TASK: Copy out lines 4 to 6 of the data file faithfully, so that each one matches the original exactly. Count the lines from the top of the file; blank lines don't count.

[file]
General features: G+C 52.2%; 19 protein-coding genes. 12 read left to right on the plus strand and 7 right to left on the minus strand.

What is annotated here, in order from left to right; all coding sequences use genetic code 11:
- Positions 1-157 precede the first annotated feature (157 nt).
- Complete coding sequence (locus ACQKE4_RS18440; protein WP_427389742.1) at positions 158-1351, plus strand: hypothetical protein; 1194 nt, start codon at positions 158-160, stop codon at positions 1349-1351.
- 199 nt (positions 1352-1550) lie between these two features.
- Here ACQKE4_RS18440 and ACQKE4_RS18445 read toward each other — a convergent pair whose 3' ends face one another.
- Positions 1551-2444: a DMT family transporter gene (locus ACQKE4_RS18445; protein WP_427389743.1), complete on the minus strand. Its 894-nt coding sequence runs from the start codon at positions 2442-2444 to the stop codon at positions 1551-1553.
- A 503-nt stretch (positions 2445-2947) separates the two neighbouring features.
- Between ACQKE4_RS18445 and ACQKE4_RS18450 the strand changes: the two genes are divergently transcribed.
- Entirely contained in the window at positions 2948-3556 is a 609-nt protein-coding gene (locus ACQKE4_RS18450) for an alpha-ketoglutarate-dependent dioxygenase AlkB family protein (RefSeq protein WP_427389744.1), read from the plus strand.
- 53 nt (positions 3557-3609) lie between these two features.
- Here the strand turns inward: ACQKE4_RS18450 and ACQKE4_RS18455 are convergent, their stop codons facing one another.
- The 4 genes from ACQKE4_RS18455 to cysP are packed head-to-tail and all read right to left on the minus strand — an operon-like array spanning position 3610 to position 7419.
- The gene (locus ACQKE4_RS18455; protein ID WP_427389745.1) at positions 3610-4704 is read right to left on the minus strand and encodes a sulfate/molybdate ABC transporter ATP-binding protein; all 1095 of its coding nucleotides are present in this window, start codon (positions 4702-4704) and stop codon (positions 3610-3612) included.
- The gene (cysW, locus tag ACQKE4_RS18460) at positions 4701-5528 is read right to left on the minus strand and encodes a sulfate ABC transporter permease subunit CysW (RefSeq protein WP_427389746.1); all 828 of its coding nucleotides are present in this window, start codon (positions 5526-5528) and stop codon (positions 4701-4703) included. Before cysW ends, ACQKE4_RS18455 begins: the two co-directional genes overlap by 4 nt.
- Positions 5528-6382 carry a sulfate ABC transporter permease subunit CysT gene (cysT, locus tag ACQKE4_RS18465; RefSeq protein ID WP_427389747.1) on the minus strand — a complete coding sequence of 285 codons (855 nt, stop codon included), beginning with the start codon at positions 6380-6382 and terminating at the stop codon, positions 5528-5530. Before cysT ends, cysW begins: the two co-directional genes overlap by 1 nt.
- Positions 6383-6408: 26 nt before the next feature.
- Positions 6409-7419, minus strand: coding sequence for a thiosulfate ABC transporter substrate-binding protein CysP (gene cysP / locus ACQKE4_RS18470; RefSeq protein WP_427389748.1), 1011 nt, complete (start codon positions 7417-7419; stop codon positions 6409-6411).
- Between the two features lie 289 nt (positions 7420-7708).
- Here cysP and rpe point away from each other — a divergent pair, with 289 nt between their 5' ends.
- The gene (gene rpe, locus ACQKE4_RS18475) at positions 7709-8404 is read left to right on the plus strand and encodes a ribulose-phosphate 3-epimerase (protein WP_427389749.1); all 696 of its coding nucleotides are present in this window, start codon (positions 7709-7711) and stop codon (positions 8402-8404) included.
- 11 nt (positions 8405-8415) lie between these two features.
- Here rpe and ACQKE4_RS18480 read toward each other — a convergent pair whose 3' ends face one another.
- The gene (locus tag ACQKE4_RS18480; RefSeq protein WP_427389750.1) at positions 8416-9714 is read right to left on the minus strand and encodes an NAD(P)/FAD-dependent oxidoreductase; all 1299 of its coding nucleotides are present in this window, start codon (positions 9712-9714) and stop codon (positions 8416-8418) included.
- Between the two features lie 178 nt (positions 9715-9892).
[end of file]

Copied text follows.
- Complete coding sequence (locus ACQKE4_RS18440; protein WP_427389742.1) at positions 158-1351, plus strand: hypothetical protein; 1194 nt, start codon at positions 158-160, stop codon at positions 1349-1351.
- 199 nt (positions 1352-1550) lie between these two features.
- Here ACQKE4_RS18440 and ACQKE4_RS18445 read toward each other — a convergent pair whose 3' ends face one another.